“Strong leader” is the medal every politician wants on his chest, pinned there by the voters. Those who have succeeded – Thatcher, Blair, Reagan – are those who’ve been branded strong, while weak is synonymous with failure: step forward, John Major. No matter what else the polls say, Conservative strategists draw comfort from the data showing David Cameron trumping Ed Miliband on the “strong leader” measure.
Yet the Christie affair suggests our desire for strength is a complicated business, that we want it but only up to a point. For a while, Republicans especially liked the fact that Christie seemed more Goodfellas than West Wing, happy to intimidate teachers or tell a disgruntled voter to “keep walking” (unless, one presumes, the voter wanted to get hit). But when that machismo turns into outright abuse of power, at the expense of large numbers of ordinary citizens, it loses its lustre. There is, it seems, a line that separates the muscular, decisive leader from the aggressive bully – a line Christie has crossed, to what could prove his fateful cost.
If only, Freedland muses, there were some scholarly work which could describe accurately and convincingly this danger, the transmogrification of leader into bully… Fortunately for Freedland he has the inside dope on just such a work:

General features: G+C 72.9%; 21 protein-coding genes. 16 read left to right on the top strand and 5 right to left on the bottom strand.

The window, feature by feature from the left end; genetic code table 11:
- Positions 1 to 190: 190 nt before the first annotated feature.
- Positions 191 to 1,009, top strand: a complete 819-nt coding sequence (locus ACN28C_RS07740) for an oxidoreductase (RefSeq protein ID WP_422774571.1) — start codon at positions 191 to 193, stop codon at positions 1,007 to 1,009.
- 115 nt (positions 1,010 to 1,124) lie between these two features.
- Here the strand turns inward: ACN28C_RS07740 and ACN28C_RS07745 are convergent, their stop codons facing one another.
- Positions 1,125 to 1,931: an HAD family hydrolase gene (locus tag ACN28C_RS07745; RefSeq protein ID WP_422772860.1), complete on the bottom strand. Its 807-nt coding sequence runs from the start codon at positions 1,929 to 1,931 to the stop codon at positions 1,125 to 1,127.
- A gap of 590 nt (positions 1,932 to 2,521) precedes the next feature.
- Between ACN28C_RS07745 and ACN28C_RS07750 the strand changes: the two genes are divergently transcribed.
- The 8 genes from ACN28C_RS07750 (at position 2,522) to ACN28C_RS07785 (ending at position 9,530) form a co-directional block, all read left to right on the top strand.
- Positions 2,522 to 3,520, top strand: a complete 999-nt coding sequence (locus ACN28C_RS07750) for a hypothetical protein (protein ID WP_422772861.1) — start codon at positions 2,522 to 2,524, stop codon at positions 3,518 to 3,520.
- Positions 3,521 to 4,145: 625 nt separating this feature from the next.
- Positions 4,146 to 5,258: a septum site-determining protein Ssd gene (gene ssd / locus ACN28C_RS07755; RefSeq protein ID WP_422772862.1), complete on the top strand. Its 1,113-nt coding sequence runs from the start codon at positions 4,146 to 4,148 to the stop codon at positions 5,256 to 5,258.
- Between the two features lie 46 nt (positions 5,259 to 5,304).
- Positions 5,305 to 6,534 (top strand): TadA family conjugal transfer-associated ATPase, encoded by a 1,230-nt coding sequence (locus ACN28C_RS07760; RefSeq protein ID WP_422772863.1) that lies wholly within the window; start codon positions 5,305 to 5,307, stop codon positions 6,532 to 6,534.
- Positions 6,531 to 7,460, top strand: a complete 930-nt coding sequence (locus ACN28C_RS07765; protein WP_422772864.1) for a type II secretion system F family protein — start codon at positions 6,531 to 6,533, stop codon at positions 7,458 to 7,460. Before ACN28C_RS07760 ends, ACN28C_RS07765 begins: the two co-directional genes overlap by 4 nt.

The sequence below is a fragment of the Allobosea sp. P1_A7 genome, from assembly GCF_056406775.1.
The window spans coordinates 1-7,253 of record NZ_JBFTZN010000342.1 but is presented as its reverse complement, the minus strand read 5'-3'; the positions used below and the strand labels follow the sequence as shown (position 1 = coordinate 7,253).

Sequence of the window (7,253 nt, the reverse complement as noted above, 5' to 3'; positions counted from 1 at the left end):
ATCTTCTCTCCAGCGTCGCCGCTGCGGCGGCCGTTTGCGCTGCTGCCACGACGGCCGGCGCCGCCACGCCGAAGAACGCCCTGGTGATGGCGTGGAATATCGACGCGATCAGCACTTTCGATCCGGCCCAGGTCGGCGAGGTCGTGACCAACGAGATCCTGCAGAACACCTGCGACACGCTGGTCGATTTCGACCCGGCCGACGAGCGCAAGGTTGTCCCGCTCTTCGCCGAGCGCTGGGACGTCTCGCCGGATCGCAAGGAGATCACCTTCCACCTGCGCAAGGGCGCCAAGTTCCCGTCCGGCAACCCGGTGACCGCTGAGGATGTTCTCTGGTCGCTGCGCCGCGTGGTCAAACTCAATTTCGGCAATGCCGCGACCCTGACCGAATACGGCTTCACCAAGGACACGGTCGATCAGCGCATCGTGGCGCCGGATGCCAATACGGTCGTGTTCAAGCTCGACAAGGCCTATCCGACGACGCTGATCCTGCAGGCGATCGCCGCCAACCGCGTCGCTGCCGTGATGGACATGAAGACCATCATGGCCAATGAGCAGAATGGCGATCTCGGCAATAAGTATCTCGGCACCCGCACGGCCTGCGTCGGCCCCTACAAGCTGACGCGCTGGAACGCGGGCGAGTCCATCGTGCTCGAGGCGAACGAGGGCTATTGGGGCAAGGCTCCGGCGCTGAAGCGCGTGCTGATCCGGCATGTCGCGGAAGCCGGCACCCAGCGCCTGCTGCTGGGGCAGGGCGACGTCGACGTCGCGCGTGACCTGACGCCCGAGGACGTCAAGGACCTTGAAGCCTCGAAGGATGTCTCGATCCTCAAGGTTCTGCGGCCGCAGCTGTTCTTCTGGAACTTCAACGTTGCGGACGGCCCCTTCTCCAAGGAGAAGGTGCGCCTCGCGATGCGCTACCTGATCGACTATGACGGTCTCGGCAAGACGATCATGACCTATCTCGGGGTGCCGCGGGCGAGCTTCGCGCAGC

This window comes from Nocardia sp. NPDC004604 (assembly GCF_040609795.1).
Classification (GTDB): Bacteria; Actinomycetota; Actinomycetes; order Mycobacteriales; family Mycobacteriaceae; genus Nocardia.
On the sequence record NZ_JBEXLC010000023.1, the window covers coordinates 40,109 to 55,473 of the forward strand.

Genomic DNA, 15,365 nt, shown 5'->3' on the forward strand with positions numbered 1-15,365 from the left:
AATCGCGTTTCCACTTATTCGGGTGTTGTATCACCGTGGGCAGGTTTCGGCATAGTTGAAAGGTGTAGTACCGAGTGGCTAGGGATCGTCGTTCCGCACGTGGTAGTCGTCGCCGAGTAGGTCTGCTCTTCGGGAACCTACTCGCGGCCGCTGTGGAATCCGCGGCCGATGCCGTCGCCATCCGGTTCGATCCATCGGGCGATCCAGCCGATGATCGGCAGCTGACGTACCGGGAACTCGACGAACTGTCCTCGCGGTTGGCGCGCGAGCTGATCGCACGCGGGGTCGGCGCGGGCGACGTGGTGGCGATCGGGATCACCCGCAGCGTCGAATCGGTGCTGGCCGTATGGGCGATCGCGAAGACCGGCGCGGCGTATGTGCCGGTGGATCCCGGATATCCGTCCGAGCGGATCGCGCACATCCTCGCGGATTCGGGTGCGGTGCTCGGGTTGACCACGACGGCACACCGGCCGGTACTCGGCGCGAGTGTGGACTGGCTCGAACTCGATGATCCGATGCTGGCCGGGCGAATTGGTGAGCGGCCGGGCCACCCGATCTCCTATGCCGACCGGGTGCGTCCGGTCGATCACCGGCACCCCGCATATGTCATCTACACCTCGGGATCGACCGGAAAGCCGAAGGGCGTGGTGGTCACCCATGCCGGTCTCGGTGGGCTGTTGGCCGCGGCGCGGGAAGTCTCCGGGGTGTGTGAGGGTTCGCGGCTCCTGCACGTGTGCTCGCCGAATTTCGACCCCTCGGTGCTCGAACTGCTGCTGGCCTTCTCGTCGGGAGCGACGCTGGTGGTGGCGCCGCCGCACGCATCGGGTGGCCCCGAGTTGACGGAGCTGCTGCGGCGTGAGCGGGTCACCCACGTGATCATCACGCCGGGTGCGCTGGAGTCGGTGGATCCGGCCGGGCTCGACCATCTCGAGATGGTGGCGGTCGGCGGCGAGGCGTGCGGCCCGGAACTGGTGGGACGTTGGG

In April, the veteran political scientist and former professor of politics at Oxford, Archie Brown, will publish The Myth of the Strong Leader, suggesting we should cure ourselves of our attraction to the alpha male model of leadership. Once a dominant single individual rules, the way is paved towards “important errors at best, and disaster and massive bloodshed at worst”.
Wonderful. Can’t walk to see Archie Brown’s book come out. Can’t wait to see how much of his argument, if not his examples, walks over the ground set out in this book, published a whole year before Brown’s book, and already warning about the dangers that seemingly have only just occurred to Freedland.